Dispatch Review respectfully acknowledges the Whadjuk people as the traditional owners and custodians of the lands upon which we live, work and enjoy. We pay deep respect to Elders past and present. Always was, always will be Aboriginal land.


  1. Ceramically Speaking by Ben Yaxley. 
  2. The Strelley Mob by Sam Harper.
  3. Rone: The Mighty Success by Leslie Thompson.
  4. Paper Trails: Interviews [part 1] by Sam Beard.
  5. Power 100 by Dispatch Review.
  6. Foresight & Fiction by Ben Yaxley.
  7. Twin Peaks Was 30 by Matthew Taggart.
  8. Breaking News: It’s Rone! by Sam Beard.
  9. Look, looking at Anna Park by Amelia Birch.
  10. The Fan by Francis Russell.
  11. Follower, Leader by Maraya Takoniatis.
  12. Wanneroo Warholamania by Sam Beard.
  13. Death Metal Summer by Sam Beard.
  14. Players, Places: Reprised, Renewed, Reviewed by Aimee Dodds.
  15. Scholtz: Two Worlds Apart by  Corderoy, Fisher, Flaherty, Wilson, Fletcher,  Jorgensen, & Glover.
  16. Partial Sightings by Sam Beard.
  17. True! Crime. by Aimee Dodds.
  18. The Human Condition by Rex Butler.
  19. Light Event by Sam Beard.
  20. Rejoinder: Archival / Activism by Max Vickery.
  21. Access and Denial in The Purple Shall Govern by Jess van Heerden.
  22. 4Spells by Sam Beard.
  23. Abstract art, DMT capitalism and the ugliness of David Attwood’s paintings
    by Darren Jorgensen.
  24. Unearthing new epistemologies of extraction by Samuel Beilby.
  25. Seek Wisdom by Max Vickery.
  26. Something for Everyone by Sam Beard.
  27. Violent Sludge by Aimee Dodds.
  28. State of Abstraction by Francis Russell.
  29. Double Histories: Special Issue, with texts by Ian McLean, Terry Smith, and Darren Jorgensen & Sam Beard.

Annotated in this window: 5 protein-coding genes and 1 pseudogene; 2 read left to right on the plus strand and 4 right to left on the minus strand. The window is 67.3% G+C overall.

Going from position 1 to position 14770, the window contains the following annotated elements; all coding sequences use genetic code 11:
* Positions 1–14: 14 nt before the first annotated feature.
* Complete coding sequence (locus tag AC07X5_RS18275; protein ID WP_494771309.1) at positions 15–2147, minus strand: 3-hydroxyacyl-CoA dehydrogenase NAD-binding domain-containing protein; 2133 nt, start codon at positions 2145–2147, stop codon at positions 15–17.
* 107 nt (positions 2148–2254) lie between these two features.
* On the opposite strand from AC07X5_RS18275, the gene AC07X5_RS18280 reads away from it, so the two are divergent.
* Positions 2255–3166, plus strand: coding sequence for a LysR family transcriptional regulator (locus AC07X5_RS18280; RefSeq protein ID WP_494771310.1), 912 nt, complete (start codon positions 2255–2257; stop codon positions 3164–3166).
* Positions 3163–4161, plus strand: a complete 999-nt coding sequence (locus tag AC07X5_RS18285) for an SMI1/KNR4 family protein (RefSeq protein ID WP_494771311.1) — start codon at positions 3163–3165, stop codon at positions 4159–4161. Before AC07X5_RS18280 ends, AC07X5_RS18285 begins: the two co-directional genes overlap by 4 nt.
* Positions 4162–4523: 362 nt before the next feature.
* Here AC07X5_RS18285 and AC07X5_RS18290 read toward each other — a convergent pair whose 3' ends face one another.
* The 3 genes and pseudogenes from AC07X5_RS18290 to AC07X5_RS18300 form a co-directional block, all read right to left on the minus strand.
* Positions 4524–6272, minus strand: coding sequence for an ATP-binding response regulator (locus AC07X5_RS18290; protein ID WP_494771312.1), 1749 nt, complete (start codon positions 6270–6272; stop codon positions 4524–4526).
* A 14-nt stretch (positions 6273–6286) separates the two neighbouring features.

30. Six Missing Shows by Sam Beard.
  31. What We Memorialise by Max Vickery.
  32. At the End of the Land by Amelia Birch.
  33. The beautiful is useful by Sam Beard.
  34. ām / ammā / mā maram by Zali Morgan.
  35. Making Ground, Breaking Ground by Maraya Takoniatis.
  36. Art as Asset by Sam Beard.
  37. Cactus Malpractice by Aimee Dodds.
  38. Sweet sweet pea by Sam Beard.
  39. COBRA by Francis Russell.
  40. PICA Barn by Sam Beard .
  41. Gallery Hotel Metro by Aimee Dodds.
  42. A Stroll Through the Sacred, Profane, and Bizarre by Samuel Beilby.
  43. Filling in the Gaps at Spacingout by Maraya Takoniatis.
  44. Disneyland Cosmoplitanism by Sam Beard.
  45. Discovering Revenue by Anonymous.
  46. Uncomfortable Borrowing by Jess van Heerden.
  47. It’s Not That Strange by Stirling Kain.
  48. Hatched Dispatched by Sam Beard & Aimee Dodds.
  49. Fuck the Class System by Jess van Heerden, Jacinta Posik, Darren Jorgensen, et al.
  50. Wild About Nothing by Sam Beard.
  51. Paranoiac, Peripatetic: Pet Projects by Aimee Dodds.
  52. An Odd Moment for Women’s Art by Maraya Takoniatis.
  53. Transmutations by Sam Beard.
  54. The Post-Vandal by Sam Beard.
  55. Art Thugs and Humbugs by Max Vickery.
  56. Disneyland, Paris, Ardross and the artworld by Darren Jorgensen.
  57. Bizarrely, A Biennale by Aimee Dodds.
  58. Venus in Tullamarine by Sam Beard.
  59. Weird Rituals by Sam Beard.